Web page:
What MBAs Can Learn From Entrepreneurs
In some startup circles, an MBA is as valuable as a janitor. Actually, many engineers would argue that a good janitor is more valuable – They certainly cost a lot less. In fact, MBAs are viewed as one-trick-ponies – better versed in talking than doing – at some Silicon Valley digs. So how can an MBA gain acceptance in the frosty tech biz?
In a recent Huffington Post column, Asu Dubey, co-founder of 12 Labs’ Applause, outlined several steps that MBAs can follow to gain greater credibility. And it starts with learning a language – a programming language, that is. “The best way to make an impact at a startup and earn the respect of engineers is learning how to code,” writes the anonymous author (who admits to holding an MBA). In doing so, MBAs can serve as a bridge between the technical parts of the job – and how they relate to the bigger picture that they learned in business school. Even more, MBAs who know code can help out in a pinch, further increasing their value.
Second, MBAs should understand their role. “An MBA doesn’t make you immediately productive at a startup,” writes the author. “Even if you are involved in marketing or business development, which are critical functions, engineering will almost always take precedent at a startup.” Even more, MBAs may need to adjust how they communicate. “…use a common language people understand. Try to not to use words like strategy, top-level, value, framework, etc. in everyday speech; there are better words available. Secondly, stay away from frameworks — nothing puts off startup employees and founders more. Even if you have a framework in mind, just break it down into its components when communicating.”
Finally, Business Collective counsels MBAs to play to their strengths. And one of those is being able to take the 30,000 foot view. “Engineers have a tendency to get bogged down in details and often miss the big picture. Time to use your business skills! A good way to demonstrate how smart you are is to intervene at the right time, such as during product review meetings.” Another is networking. “You can connect with a venture capitalist you know from your business school days or even get in touch with a contact at a top tech firm your company can partner with.”
At some business schools, aspiring MBAs learn such lessons in the classroom. Harvard Business School is one example. Here, students are required to spend a semester working in teams to build a startup. In a recent post on Wall Street Oasis column, Phil Hu, a HBS second year who has already worked for Disney, Microsoft, and McKinsey, shared his lessons from successfully launching cleverlayover, a model that helps travelers identify less expensive flights.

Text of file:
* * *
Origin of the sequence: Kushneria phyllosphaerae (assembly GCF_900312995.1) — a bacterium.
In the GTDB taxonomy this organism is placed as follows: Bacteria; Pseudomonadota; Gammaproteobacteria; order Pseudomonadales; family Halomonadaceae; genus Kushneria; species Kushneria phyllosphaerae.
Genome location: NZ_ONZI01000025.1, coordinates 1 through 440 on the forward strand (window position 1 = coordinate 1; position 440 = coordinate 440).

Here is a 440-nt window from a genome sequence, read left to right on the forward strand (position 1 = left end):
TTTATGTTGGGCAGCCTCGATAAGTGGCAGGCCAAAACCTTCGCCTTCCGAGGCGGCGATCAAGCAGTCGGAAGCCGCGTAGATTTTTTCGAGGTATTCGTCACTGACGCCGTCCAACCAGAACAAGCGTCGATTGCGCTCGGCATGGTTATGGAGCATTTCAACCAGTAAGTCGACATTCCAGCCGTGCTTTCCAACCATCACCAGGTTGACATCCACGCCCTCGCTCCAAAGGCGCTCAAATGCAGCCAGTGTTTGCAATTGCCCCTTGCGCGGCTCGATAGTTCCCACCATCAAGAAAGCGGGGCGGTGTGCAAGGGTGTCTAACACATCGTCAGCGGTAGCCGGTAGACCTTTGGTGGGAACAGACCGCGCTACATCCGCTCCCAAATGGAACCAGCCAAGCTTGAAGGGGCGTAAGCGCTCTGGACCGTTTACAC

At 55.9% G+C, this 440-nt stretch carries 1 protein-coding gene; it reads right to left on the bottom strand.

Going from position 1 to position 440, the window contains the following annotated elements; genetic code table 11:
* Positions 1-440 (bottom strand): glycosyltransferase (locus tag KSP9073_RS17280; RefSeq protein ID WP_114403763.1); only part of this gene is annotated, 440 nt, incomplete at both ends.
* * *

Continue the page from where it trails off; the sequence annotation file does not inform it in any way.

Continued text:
His biggest lesson: You need to look beyond a pain point to establish a value proposition. “A common pitfall in entrepreneurship is not focusing on solving a customer problem,” Hu writes. “Too many startups have tried to create behavior changes without addressing a pain point. In order to avoid this, Harvard took all the students through an ideating process that began with identifying a customer need. However… it doesn’t always help to start the ideation process by identifying the pain point. We came up with cleverlayover by looking at flight data and realizing that inefficiencies exist in the market. cleverlayover solves a real problem: finding cheaper flights. In fact, this is the most fundamental value proposition in travel. Finding a cheaper way to reach a destination will always be in demand, but had we started with identifying a problem, we’d never choose “finding cheaper flights.”
Second, Hu urges students to build their models around their skills sets, resources, and timelines. He notes that his team selected cleverlayover because the model lent itself to the team’s talents (as well as cutting the sales cycle and promotional costs). “Ultimately, we chose cleverlayover because the main challenge for this business model is developing the analytics. Given our team’s strengths and weaknesses, we felt most suited to address this challenge.” And one of the team’s biggest strengths was a varied skill set, which stems from HBS’ push for students form diverse teams. “[It] pays off tremendously, allowing students to form teams that include operational, marketing, financial and technical expertise. Many of the businesses were successful because they combined great operators with domain experts.”
Finally, Hu reminds students that uncertainty is natural – and not altogether bad. “…when founding a startup, no one has clear deliverables or set schedules. Often times, teams react to this uncertainty by looking for points of validation such as raising capital and adding advisors or by creating artificial deliverables that distract from the main goal of building a business. In less than six months and with limited capital, many [HBS] teams created fully functional businesses with profitable customers thanks to a focus on executing despite the lack of a structured environment. Teams should seek to add structure by creating a good operating cadence within the team, not by adding artificial deliverables or seeking capital before they are ready for it.”
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